Inside the white hot Chinese gold market
In the next part of our on-going look at the global gold market we now turn our attention to the Shanghai Gold Exchange. An exchange which has received more interest of late, than any other in the world of gold and silver.
Previously we have looked at the global gold market, COMEX, and more recently the London Gold Market. The next logical focus of our investigations is the Shanghai Gold Exchange. We also have a great infographic providing you with the top figures.
Given the significant rise of gold exports from Hong Kong to China, 68% yoy, this is a timely and informative research piece which shines a spotlight on the Eastern gold market in a time when many are declaring the end of the gold bull market. Given the huge demand for physical and reportedly high premiums on the gold price, we ask if this market may well be a better indicator of gold demand, and subsequently true gold prices, than either COMEX or London.
We do not yet believe that the SGE will become a gold price driver, but the significant volumes and deliveries seen on the exchange suggest that its role in gold price discovery will become significant…, if it is not already.
Much of the below is inspired and aided by @KoosJansen who has been hugely helpful on helping us to understand the workings and numbers of the SGE.
Compared to our studies of the secretive London gold market, access to data from the SGE was considerably easier to access. I hope you enjoy our deep dig into the white hot heat of the Chinese gold market.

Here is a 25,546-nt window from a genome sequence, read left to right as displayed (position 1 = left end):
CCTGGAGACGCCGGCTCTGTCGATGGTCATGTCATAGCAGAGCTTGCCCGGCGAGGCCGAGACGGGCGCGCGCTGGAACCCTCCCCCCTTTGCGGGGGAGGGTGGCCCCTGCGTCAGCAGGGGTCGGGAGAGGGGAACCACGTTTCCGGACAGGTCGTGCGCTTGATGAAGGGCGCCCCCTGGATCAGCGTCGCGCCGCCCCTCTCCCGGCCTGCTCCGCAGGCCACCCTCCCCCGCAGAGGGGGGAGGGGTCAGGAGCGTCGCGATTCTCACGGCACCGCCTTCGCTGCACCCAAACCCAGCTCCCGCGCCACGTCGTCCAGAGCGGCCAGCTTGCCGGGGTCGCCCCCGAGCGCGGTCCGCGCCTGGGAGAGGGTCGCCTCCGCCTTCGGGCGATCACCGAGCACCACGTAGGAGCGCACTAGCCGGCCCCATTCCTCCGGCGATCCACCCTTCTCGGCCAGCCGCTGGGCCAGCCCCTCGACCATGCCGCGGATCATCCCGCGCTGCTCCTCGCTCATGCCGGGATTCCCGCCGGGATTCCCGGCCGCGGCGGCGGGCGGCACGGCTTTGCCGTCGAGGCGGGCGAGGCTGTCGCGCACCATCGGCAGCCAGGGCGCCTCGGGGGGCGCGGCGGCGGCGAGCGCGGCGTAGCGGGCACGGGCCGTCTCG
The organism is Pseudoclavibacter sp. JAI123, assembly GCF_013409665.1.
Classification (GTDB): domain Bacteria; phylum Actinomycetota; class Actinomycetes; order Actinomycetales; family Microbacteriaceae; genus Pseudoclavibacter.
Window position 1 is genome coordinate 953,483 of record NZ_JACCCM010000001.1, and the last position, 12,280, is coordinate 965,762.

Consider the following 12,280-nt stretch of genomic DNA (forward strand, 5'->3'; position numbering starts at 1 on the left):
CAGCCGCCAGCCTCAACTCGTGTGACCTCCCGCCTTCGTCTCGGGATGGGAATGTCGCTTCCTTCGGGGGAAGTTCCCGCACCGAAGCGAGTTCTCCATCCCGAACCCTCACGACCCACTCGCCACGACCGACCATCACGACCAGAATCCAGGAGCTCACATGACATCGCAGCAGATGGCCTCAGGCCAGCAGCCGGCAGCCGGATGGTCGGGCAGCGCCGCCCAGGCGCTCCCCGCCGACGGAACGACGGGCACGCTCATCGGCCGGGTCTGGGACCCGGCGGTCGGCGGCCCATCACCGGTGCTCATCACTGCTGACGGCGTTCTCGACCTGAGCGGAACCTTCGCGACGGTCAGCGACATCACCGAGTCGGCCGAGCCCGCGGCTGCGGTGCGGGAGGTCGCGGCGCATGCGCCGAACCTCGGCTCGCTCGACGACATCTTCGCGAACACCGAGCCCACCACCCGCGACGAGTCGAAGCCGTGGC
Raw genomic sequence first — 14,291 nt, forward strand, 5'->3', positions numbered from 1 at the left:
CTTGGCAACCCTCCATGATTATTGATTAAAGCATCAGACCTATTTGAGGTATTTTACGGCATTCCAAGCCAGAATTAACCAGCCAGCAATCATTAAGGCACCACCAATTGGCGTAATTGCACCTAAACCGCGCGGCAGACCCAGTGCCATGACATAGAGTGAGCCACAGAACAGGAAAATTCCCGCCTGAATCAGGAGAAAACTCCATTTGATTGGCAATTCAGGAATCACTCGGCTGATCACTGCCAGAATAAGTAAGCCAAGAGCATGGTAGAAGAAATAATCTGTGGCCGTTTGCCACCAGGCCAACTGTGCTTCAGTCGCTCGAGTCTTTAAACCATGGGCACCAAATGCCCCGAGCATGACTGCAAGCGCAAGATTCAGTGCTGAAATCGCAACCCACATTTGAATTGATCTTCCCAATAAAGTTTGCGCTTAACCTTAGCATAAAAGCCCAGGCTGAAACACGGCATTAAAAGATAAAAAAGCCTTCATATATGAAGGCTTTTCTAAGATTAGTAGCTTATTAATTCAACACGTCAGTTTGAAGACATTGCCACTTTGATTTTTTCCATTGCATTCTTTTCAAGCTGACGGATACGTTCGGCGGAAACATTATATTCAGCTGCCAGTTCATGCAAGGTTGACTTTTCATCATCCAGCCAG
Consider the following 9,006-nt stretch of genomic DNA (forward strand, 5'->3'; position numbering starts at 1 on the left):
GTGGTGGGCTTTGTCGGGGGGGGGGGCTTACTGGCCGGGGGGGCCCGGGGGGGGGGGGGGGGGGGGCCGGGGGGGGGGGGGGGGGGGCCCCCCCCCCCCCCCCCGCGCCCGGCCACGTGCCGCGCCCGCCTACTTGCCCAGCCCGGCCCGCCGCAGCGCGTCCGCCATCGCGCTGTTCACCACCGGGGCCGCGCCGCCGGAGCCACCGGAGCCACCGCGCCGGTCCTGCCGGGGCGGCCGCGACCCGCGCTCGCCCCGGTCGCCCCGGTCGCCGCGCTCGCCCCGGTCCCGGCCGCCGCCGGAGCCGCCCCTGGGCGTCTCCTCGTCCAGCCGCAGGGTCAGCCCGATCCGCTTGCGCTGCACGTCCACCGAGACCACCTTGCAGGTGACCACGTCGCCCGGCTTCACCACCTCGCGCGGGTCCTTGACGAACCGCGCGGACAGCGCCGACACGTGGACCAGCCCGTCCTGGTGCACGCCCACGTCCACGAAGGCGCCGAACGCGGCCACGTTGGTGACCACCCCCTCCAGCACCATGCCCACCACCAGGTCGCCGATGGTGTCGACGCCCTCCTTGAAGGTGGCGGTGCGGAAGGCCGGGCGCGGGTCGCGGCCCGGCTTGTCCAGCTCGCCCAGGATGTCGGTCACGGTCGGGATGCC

A quick glance at previous data released by the SGE previously shows that the three largest gold contracts traded on the exchange are as follows: Au 99.95 (3kg contract) Au 99.99 (1 kg) Au (T+D) (also 1kg of 99.95). These are the contracts we focus on given their monopoly on liquidity at SGE, and thus gold price setting impact.
In 2011, the total trading volume of Au 99.99 exceeded that of Au 99.95, for the first time.
This continues to be the case today -a gradually widening gap between the two contracts is clear – particularly during peak demand periods such as April this year.
The Au (T+D) contract accounts for over 75% of activity on the SGE. When the gold price fell back in April, many gold fans were quick to point to the huge volumes being seen on the SGE. However, on a quarterly basis volumes for Au (T+D) were not as high as those seen in Q3 and Q4 2011, when the gold price climbed to, and then fell from, the all-time high of $1,920/oz.
It is worth mentioning that the SGE has a night trading session. This allows it to present a price which is more in line with the ‘international price’ as well as increase in volume. According to 2011 statistics the night session accounts for one-third of total trading volume on the exchange.
Whilst the volume on the SGE may seem impressive, compared to both the London market and COMEX it is exceptionally small. In the chart below SGE is represented in yellow, or it’s supposed to be…
As we stated in our previous work on the London Gold Market, despite the significant volumes passing through our capital, price discovery can be seen in both COMEX and London, despite New York’s significantly smaller volumes.
For anyone hoping the SGE might play a very large rolein gold price discovery, this does not appear to be obvious. A future key role might indeed occur, but for now the SGE is growing in the shadows of COMEX and the London Gold Market.